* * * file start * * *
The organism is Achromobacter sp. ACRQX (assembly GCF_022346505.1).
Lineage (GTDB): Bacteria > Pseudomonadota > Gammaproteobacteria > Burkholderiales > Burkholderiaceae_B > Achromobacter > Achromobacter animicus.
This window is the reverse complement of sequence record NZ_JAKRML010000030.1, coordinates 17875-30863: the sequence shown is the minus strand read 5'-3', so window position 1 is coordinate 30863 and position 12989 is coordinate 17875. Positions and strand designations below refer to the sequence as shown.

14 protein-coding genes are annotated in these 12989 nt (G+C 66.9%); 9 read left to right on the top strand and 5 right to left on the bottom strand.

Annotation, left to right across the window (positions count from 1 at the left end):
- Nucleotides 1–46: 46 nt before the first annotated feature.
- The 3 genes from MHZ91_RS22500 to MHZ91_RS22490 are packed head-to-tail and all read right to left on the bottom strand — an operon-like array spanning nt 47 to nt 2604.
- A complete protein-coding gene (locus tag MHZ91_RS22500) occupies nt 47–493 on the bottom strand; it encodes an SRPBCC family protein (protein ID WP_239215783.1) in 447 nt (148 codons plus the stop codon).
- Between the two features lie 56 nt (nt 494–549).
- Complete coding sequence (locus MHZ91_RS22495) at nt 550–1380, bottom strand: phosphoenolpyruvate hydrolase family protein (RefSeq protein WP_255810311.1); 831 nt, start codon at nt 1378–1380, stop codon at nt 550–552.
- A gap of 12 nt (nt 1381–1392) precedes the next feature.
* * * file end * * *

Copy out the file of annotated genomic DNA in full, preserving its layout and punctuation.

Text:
The organism is Achromobacter sp. ACRQX (assembly GCF_022346505.1).
Lineage (GTDB): Bacteria > Pseudomonadota > Gammaproteobacteria > Burkholderiales > Burkholderiaceae_B > Achromobacter > Achromobacter animicus.
This window is the reverse complement of sequence record NZ_JAKRML010000030.1, coordinates 17875-30863: the sequence shown is the minus strand read 5'-3', so window position 1 is coordinate 30863 and position 12989 is coordinate 17875. Positions and strand designations below refer to the sequence as shown.

14 protein-coding genes are annotated in these 12989 nt (G+C 66.9%); 9 read left to right on the top strand and 5 right to left on the bottom strand.

Annotation, left to right across the window (positions count from 1 at the left end):
- Nucleotides 1–46: 46 nt before the first annotated feature.
- The 3 genes from MHZ91_RS22500 to MHZ91_RS22490 are packed head-to-tail and all read right to left on the bottom strand — an operon-like array spanning nt 47 to nt 2604.
- A complete protein-coding gene (locus tag MHZ91_RS22500) occupies nt 47–493 on the bottom strand; it encodes an SRPBCC family protein (protein ID WP_239215783.1) in 447 nt (148 codons plus the stop codon).
- Between the two features lie 56 nt (nt 494–549).
- Complete coding sequence (locus MHZ91_RS22495) at nt 550–1380, bottom strand: phosphoenolpyruvate hydrolase family protein (RefSeq protein WP_255810311.1); 831 nt, start codon at nt 1378–1380, stop codon at nt 550–552.
- A gap of 12 nt (nt 1381–1392) precedes the next feature.